JOIN THE CLUB: Political split among Aurora lawmakers widens over backing advocacy orgs

Newly sworn in immigrants pass along American Flags as keep sakes at a previous US Citzenship and Immigration Services building in Centennial, Colo./ THE SENTINEL

AURORA | Aurora will not become a member of two citizenship-focused national initiatives after city council members sparred this week over whether it is appropriate or too political to join such groups.

Councilwoman Allison Hiltz requested that the city join Cities for Citizenship as well as Welcoming Cities — representatives from Aurora’s Office of International and Immigrant Affairs said at the meeting those two groups would provide training and data the office wouldn’t otherwise have access to.

Cities for Citizenship, which has 25 cities as members including Denver, is aimed at encouraging those who are eligible to become citizens to do so. According to the organization, each year only about 9 percent of people who are able to become citizens complete the process. That jump into citizenship can end up having a significant impact on the community, too.

The organization says salary typically increases anywhere from 6 percent to 15 percent, and citizens are more likely to become homeowners. That all means more revenue for the city and less money is spent on public services.

Ricardo Gambetta-Alvarado, community program supervisor for the city’s office of immigrant affairs, said joining the two groups would allow the office to extend their mission. But some council members said they felt the groups are too political, and that the services the city offers to immigrants and refugees is already a model for the rest of the country.

Denver and Westminster are members of Welcome America, which helps cities get “benefits including ideas, approaches, training, resources, networking, certification, and leveraged funding,” according to the organization’s website.

That didn’t impress some members of city council enough to back an alliance.

“My first language was French when I came to the United States. I am a naturalized citizen, so I appreciate all the efforts that (these) organizations make,” Councilwoman Francoise Bergan said. “However — and of course we want to be welcoming — my concern is that we already have that. Back in 2015 we changed our name from Office of International Initiatives to the Office of International and Immigrant Affairs.”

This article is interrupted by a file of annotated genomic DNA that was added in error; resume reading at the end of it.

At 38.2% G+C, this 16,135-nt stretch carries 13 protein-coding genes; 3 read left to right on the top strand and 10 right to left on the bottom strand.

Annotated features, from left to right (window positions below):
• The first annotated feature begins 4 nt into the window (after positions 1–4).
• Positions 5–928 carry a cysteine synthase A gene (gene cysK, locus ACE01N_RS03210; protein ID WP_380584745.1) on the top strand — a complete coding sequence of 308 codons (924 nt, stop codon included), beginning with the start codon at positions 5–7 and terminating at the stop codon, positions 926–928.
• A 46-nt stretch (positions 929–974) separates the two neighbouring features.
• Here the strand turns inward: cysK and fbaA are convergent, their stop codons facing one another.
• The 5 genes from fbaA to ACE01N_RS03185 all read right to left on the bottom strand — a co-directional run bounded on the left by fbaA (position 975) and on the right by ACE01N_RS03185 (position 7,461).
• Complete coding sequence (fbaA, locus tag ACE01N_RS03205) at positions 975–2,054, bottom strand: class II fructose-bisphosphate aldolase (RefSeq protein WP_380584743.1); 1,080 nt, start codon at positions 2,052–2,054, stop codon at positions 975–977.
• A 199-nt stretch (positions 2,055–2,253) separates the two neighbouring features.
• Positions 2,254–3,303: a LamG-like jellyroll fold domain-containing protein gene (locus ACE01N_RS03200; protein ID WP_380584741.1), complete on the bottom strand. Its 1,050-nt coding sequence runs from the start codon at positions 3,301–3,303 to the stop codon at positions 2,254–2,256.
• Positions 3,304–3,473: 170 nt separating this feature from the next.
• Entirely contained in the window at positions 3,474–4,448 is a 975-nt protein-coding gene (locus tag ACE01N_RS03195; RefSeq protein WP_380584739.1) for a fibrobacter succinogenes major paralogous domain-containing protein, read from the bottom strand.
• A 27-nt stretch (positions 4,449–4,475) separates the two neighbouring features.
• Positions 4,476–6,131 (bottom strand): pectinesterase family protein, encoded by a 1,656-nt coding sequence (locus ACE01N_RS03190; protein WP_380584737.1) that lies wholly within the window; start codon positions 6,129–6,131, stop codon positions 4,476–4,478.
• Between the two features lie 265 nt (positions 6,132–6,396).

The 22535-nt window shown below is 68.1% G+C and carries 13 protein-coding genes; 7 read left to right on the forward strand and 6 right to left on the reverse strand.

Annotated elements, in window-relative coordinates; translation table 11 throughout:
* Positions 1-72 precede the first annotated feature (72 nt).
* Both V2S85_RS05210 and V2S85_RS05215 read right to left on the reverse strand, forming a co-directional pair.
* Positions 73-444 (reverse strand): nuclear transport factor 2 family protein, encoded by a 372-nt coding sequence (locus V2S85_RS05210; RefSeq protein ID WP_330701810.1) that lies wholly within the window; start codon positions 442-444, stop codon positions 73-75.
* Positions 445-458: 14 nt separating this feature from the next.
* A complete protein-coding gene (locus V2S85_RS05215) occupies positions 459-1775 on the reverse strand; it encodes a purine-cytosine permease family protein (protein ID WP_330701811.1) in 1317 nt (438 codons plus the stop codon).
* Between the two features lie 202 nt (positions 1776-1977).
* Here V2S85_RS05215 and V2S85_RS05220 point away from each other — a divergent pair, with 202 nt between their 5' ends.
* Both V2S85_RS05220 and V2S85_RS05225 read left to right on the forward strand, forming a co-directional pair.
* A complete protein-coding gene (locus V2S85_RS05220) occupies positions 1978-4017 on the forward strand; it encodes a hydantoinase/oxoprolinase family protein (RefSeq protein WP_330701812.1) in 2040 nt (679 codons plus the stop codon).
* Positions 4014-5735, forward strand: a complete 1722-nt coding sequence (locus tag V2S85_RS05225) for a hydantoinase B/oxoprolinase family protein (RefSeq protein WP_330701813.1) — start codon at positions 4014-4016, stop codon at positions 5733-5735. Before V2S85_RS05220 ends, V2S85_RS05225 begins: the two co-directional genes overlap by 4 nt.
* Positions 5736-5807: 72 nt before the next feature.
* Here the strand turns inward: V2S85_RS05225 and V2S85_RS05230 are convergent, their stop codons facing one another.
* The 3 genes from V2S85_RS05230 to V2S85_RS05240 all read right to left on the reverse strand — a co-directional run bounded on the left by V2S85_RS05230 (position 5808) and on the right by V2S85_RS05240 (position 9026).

She went on to say that the office already helps with naturalization, language classes and economic development.

“What I do have an issue with is becoming a member of an organization that I do think has a political agenda,” Bergan said. “And we don’t need to be a member of that organization. We’re already at the forefront of this (these efforts).”

The initiative is chaired by New York City Mayor Bill de Blasio, Chicago Mayor Rahm Emanuel, and Los Angeles Mayor Eric Garcetti — which councilman Dave Gruber cited as evidence the organization has a political agenda.

“They all have a very specific political agenda that they’re trying to accomplish,” he said.

Hiltz disagreed.

“I don’t see immigrants as a political pawn,” she said. “And I don’t see them as something we should be ignoring or dismissing. The intent of these resolutions that we are a model city… I know that there (is) a lot of passion and emotion for not helping certain parts of our immigrant community.”

Gruber and Bergan balked at the accusation. Hiltz went on to apologize for her remark.

Bergan said that if the city was going to start joining boards and organizations, “we might as well join the NRA because we have gun owners in Aurora and maybe we should represent them as well.”

But other council members said that isn’t the case and that the city has long been a member of organizations they don’t agree with 100 percent of the time. Councilman Bob LeGare noted the Colorado Municipal League and the National League of Cities.

Personally, he said he gives to the Denver-based Independence Institute, a libertarian think tank, and doesn’t always agree with its views.